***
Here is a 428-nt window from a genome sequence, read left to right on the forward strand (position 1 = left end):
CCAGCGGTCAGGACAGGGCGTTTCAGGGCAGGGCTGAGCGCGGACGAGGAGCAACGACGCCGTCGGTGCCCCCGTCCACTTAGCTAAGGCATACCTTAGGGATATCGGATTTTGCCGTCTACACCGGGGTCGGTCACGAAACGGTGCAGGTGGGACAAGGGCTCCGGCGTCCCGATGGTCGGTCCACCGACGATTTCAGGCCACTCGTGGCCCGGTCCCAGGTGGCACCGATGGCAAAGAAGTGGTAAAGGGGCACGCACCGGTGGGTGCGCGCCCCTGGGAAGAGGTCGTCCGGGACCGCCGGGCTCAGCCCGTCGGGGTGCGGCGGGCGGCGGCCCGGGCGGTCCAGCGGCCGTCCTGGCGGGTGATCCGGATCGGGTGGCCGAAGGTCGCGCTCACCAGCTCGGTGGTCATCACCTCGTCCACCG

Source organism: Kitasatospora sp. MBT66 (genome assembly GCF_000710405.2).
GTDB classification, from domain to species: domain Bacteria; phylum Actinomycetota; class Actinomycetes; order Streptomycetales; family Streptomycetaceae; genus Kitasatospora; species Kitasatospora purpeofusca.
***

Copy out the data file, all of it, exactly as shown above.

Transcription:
Here is a 428-nt window from a genome sequence, read left to right on the forward strand (position 1 = left end):
CCAGCGGTCAGGACAGGGCGTTTCAGGGCAGGGCTGAGCGCGGACGAGGAGCAACGACGCCGTCGGTGCCCCCGTCCACTTAGCTAAGGCATACCTTAGGGATATCGGATTTTGCCGTCTACACCGGGGTCGGTCACGAAACGGTGCAGGTGGGACAAGGGCTCCGGCGTCCCGATGGTCGGTCCACCGACGATTTCAGGCCACTCGTGGCCCGGTCCCAGGTGGCACCGATGGCAAAGAAGTGGTAAAGGGGCACGCACCGGTGGGTGCGCGCCCCTGGGAAGAGGTCGTCCGGGACCGCCGGGCTCAGCCCGTCGGGGTGCGGCGGGCGGCGGCCCGGGCGGTCCAGCGGCCGTCCTGGCGGGTGATCCGGATCGGGTGGCCGAAGGTCGCGCTCACCAGCTCGGTGGTCATCACCTCGTCCACCG

Source organism: Kitasatospora sp. MBT66 (genome assembly GCF_000710405.2).
GTDB classification, from domain to species: domain Bacteria; phylum Actinomycetota; class Actinomycetes; order Streptomycetales; family Streptomycetaceae; genus Kitasatospora; species Kitasatospora purpeofusca.